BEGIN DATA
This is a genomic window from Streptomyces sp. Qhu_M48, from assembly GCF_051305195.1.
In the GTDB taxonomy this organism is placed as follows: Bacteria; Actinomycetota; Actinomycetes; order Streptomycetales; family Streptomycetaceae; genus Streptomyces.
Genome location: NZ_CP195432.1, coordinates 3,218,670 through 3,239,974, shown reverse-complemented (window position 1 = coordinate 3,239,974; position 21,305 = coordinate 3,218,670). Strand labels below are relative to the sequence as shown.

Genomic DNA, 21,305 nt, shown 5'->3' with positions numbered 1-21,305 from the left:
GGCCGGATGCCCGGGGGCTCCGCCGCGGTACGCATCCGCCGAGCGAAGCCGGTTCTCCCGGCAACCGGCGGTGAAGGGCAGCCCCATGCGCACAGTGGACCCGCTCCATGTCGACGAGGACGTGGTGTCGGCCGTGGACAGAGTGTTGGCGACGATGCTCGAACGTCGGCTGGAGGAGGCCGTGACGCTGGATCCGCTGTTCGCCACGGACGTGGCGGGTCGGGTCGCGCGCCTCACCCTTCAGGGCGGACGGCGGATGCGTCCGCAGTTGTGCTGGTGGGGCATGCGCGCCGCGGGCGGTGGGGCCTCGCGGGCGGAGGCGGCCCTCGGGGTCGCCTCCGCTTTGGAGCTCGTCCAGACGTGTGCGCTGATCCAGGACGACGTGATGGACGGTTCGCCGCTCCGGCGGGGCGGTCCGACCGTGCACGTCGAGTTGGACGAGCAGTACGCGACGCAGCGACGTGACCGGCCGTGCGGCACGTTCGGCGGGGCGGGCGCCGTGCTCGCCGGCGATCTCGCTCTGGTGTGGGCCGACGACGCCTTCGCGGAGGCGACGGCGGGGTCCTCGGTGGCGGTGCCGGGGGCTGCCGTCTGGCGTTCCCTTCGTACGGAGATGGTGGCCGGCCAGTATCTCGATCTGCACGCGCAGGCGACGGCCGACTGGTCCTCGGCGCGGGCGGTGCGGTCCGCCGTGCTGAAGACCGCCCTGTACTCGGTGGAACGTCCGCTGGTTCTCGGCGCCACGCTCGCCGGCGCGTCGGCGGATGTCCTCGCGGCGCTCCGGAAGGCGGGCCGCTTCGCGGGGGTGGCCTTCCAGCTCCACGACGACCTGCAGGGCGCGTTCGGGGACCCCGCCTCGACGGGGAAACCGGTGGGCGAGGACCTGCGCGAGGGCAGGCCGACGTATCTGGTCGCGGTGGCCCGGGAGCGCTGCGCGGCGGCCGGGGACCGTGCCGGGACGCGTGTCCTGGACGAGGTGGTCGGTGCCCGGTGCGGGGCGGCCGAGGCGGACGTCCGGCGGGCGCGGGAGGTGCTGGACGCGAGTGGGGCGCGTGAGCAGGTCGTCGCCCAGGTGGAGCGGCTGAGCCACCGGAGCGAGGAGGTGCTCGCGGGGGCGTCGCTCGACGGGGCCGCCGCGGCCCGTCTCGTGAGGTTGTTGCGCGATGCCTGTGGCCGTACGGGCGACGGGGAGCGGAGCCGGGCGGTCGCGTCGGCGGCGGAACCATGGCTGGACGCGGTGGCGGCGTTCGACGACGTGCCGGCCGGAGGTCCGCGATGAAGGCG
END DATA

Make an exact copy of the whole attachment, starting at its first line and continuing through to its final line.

This is a genomic window from Streptomyces sp. Qhu_M48, from assembly GCF_051305195.1.
In the GTDB taxonomy this organism is placed as follows: Bacteria; Actinomycetota; Actinomycetes; order Streptomycetales; family Streptomycetaceae; genus Streptomyces.
Genome location: NZ_CP195432.1, coordinates 3,218,670 through 3,239,974, shown reverse-complemented (window position 1 = coordinate 3,239,974; position 21,305 = coordinate 3,218,670). Strand labels below are relative to the sequence as shown.

Genomic DNA, 21,305 nt, shown 5'->3' with positions numbered 1-21,305 from the left:
GGCCGGATGCCCGGGGGCTCCGCCGCGGTACGCATCCGCCGAGCGAAGCCGGTTCTCCCGGCAACCGGCGGTGAAGGGCAGCCCCATGCGCACAGTGGACCCGCTCCATGTCGACGAGGACGTGGTGTCGGCCGTGGACAGAGTGTTGGCGACGATGCTCGAACGTCGGCTGGAGGAGGCCGTGACGCTGGATCCGCTGTTCGCCACGGACGTGGCGGGTCGGGTCGCGCGCCTCACCCTTCAGGGCGGACGGCGGATGCGTCCGCAGTTGTGCTGGTGGGGCATGCGCGCCGCGGGCGGTGGGGCCTCGCGGGCGGAGGCGGCCCTCGGGGTCGCCTCCGCTTTGGAGCTCGTCCAGACGTGTGCGCTGATCCAGGACGACGTGATGGACGGTTCGCCGCTCCGGCGGGGCGGTCCGACCGTGCACGTCGAGTTGGACGAGCAGTACGCGACGCAGCGACGTGACCGGCCGTGCGGCACGTTCGGCGGGGCGGGCGCCGTGCTCGCCGGCGATCTCGCTCTGGTGTGGGCCGACGACGCCTTCGCGGAGGCGACGGCGGGGTCCTCGGTGGCGGTGCCGGGGGCTGCCGTCTGGCGTTCCCTTCGTACGGAGATGGTGGCCGGCCAGTATCTCGATCTGCACGCGCAGGCGACGGCCGACTGGTCCTCGGCGCGGGCGGTGCGGTCCGCCGTGCTGAAGACCGCCCTGTACTCGGTGGAACGTCCGCTGGTTCTCGGCGCCACGCTCGCCGGCGCGTCGGCGGATGTCCTCGCGGCGCTCCGGAAGGCGGGCCGCTTCGCGGGGGTGGCCTTCCAGCTCCACGACGACCTGCAGGGCGCGTTCGGGGACCCCGCCTCGACGGGGAAACCGGTGGGCGAGGACCTGCGCGAGGGCAGGCCGACGTATCTGGTCGCGGTGGCCCGGGAGCGCTGCGCGGCGGCCGGGGACCGTGCCGGGACGCGTGTCCTGGACGAGGTGGTCGGTGCCCGGTGCGGGGCGGCCGAGGCGGACGTCCGGCGGGCGCGGGAGGTGCTGGACGCGAGTGGGGCGCGTGAGCAGGTCGTCGCCCAGGTGGAGCGGCTGAGCCACCGGAGCGAGGAGGTGCTCGCGGGGGCGTCGCTCGACGGGGCCGCCGCGGCCCGTCTCGTGAGGTTGTTGCGCGATGCCTGTGGCCGTACGGGCGACGGGGAGCGGAGCCGGGCGGTCGCGTCGGCGGCGGAACCATGGCTGGACGCGGTGGCGGCGTTCGACGACGTGCCGGCCGGAGGTCCGCGATGAAGGCG